So from what the internet is telling me, it looks like the whole world is having a snow/ice/coldness holiday today. Even many of you who are not in the education field are enjoying a day off that usually only happens if a bomb threat is called into your work (which is what I have always referred to as Adult Snow Days).
Now that you have an extra day to remain snuggled in your pajamas with your pet or your loved one(s), don’t you think it’s time to fire up your Netflix and participate in some informational movie film viewing on your new flat screen? Luckily my three-day NYE hangover has afforded me the opportunity to preview and review many of Netflix’s old and new docs for you. Here are some recommendations, in no particular order.
1. Blackfish (2013)
You have been putting it off, or perhaps you didn’t even know it was available on Netflix streaming, but it is time to sit down and punish yourself for all the carefree hours (or days) you spent at SeaWorld in your childhood. Blackfish uncovers SeaWorld’s reckless policies when it comes to the capture and handling of orcas, and focuses in particular on Tilikum, an orca that really lives up to the killer whale nomenclature.
2. Somm (2012)
I love wine, yet all I know about it is that you should drink white wine cold, it’s not technically champagne unless it comes from the Champagne region of France, and if you want to get the best Malbec, you should ensure that it originated in the Southern Cone (Argentina/Chile). I thought I was doing pretty well on my wine knowledge until I saw Somm, a documentary about some of the elite few sommeliers who put their lives on the back burner for years in order to study for, and often fail, the Master Sommelier exam. It is absolutely insane what these people have to know in order to pass. I hope this can lead to more wine parties in my future, as we attempt to recreate the “blind taste” part of the exam. “This wine tastes like a freshly opened can of tennis balls, freshly cut hose.” And for those of you who think wine is a drink that is just for women, you will be surprised at what a boys club it tends to be. Which leads me to my next recommendation…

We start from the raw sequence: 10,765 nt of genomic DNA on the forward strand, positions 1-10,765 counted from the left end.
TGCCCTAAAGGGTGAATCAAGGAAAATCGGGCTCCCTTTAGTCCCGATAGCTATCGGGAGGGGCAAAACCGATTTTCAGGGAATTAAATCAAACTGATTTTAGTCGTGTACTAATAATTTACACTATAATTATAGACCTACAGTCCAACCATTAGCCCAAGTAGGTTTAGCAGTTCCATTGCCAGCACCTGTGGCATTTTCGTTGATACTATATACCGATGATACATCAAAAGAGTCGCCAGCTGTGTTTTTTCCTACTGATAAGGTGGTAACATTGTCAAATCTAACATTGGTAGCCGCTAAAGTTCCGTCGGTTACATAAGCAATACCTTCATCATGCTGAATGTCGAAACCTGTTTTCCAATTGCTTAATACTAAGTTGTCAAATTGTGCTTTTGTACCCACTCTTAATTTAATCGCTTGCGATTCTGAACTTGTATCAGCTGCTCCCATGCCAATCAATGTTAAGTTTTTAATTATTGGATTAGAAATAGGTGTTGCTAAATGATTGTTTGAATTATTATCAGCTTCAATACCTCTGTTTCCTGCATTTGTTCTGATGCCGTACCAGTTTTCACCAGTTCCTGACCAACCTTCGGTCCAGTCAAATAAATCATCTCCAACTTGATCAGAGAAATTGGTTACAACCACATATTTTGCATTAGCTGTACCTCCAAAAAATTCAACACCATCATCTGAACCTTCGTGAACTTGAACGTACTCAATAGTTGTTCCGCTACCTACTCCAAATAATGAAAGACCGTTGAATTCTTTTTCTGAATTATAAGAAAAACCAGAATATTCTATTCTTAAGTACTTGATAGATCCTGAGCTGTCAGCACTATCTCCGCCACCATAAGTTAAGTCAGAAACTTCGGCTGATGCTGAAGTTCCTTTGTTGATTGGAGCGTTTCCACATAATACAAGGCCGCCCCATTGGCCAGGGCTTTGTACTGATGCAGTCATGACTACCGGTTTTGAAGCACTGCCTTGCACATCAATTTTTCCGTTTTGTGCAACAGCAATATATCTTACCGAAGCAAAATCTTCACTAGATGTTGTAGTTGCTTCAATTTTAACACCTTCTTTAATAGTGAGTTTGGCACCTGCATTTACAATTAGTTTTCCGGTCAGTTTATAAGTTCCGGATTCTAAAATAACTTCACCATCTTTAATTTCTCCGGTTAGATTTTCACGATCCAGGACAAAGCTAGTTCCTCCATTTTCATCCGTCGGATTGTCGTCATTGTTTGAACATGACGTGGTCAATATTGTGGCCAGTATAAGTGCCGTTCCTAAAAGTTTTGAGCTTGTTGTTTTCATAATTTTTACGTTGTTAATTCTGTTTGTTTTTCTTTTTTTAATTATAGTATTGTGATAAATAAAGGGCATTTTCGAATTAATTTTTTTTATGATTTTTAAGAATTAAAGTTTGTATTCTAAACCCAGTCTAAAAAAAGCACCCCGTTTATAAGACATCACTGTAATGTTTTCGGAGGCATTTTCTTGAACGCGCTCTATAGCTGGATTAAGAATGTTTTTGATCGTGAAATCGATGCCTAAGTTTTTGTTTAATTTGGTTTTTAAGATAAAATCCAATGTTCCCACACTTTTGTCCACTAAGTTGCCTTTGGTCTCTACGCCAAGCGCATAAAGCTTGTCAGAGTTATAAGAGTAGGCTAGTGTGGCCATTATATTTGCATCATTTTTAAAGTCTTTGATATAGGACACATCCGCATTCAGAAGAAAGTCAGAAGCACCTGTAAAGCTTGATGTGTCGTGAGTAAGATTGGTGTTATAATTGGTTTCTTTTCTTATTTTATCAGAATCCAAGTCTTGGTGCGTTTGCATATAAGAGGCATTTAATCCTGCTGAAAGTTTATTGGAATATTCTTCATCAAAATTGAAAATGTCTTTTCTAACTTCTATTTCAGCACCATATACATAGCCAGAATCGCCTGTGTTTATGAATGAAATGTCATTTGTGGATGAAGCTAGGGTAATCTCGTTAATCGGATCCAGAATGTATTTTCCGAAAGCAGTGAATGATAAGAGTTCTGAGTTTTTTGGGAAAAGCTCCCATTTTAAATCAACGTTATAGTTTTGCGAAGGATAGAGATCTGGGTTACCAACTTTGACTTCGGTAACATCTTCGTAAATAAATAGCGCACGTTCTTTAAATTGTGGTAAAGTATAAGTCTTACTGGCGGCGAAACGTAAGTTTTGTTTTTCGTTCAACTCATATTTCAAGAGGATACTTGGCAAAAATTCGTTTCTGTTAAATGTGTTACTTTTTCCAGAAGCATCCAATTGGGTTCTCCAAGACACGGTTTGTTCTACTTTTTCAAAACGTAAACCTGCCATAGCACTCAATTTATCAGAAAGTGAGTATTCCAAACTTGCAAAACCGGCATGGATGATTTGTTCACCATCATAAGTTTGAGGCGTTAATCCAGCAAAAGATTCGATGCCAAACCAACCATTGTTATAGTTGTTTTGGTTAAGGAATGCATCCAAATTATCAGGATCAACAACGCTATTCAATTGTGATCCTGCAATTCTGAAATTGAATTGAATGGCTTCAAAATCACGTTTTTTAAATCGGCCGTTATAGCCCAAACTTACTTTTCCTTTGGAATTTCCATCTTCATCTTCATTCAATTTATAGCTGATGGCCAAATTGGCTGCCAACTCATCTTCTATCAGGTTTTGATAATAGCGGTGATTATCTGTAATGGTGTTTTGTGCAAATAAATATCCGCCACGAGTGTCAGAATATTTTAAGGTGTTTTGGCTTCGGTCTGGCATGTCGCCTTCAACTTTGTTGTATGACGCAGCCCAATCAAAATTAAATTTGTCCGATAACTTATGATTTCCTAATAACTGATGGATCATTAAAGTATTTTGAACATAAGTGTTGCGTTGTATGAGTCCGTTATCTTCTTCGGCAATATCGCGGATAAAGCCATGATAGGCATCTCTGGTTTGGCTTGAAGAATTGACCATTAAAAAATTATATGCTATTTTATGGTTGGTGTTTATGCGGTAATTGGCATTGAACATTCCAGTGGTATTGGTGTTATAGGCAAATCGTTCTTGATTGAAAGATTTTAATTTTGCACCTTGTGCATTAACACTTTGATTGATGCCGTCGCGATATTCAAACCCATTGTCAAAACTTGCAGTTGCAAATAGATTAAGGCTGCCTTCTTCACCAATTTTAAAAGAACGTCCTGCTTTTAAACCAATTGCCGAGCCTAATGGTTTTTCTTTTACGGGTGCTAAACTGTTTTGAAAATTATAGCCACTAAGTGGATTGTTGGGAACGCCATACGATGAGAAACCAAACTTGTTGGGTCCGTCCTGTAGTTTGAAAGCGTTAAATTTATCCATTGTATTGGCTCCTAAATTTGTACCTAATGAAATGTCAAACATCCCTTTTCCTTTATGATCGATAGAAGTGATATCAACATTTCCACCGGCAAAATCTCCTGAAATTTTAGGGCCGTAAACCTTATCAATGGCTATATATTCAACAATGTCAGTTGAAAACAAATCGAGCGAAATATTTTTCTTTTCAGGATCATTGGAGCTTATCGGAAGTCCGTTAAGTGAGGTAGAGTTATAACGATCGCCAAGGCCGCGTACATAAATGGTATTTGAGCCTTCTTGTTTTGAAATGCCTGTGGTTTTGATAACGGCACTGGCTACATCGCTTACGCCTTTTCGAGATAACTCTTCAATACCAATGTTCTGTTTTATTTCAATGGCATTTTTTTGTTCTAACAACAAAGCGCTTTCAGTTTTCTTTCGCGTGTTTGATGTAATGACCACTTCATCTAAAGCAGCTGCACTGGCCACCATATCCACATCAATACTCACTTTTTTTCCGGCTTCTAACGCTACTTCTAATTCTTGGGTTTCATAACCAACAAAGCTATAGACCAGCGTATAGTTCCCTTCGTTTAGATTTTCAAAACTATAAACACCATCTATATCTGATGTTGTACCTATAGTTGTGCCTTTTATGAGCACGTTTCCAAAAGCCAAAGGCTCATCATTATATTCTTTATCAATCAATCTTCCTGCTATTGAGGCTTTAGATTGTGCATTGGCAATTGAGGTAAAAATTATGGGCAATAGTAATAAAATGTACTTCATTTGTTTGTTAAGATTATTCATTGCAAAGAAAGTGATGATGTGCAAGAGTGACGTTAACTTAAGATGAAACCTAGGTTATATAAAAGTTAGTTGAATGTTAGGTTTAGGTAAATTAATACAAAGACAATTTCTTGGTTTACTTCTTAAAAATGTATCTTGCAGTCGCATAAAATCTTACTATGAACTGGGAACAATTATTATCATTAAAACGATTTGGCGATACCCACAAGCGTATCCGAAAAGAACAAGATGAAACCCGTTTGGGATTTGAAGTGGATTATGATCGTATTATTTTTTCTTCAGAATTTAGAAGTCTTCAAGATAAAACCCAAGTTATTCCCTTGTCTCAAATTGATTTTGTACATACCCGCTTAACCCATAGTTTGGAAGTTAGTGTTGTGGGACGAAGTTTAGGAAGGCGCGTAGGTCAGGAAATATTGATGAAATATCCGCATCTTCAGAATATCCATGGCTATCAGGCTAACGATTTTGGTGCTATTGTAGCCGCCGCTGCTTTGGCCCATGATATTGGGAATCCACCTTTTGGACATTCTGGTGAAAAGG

3. Bronies: The Extremely Unexpected Adult Fans of My Little Pony (2012)
Apparently I am late to the party, but until I saw this documentary, I had no idea that people flock, in the thousands, to My Little Pony conventions all over the world to join in
fellowship with Brony bretheren. This isn’t your MLP of the 80’s or 90’s, however. The (mostly) male followers of the new age of My Little Pony love it for its animation, music, and above all, the overall message of friendship and love in the show. I must admit, I still don’t really get it, but maybe I’m just getting too old. I really do appreciate the message and the vibe of these Bronies, however, and I think it’s a world worth gawking at through this doc.
4. Room 237 (2012)
If you love Stanley Kubrick and/or The Shining, you’ll enjoy this documentary about the many (conspiracy?) theories that surround this masterpiece of cinema from 1980. Some of the theories presented in the documentary are downright frustrating, and remind me that I am in wayyyy over my head if I really wanted to be a film critic/analyst. It took me back to the days of high school English classes in which every little literary symbol is beaten to death as a possible reference to a Freudian nightmare. But overall, even my frustration came from a place of entertainment, and some of the theories I found quite enjoyable. My favorite one claims that the original moon landing shown on TV was actually a fake, directed by Stanley Kubrick himself. It refers to several instances in The Shining that support this conclusion. While some are far-fetched, I want to believe!
5. Kumaré (2011)
We all spend at least part of our lives pondering the existential questions of “who am I really? Why am I here? What is my purpose? Why is there suffering?” etc. Some of us even seek the answers from others, often a guru, or a spiritual teacher/guide/healer. Kumaré tells the story of a “false prophet,” a man who creates his own philosophy, teachings, and spiritual practices, and then gains followers to see how far he can take it. As a viewer, I often found myself wincing at how blindly these people accepted him as a guru and prophet. Yet at the same time, he did have a virtuous message underlying this whole project, and I think that those who came out of the project without hating him for his betrayal actually learned more about themselves, life and enlightenment than many who never see the veil of their guru lifted.
Keep warm, my friends! And stay tuned for my next wintery installment of Netflix streaming and Hulu TV shows to keep you warm until the first thaw.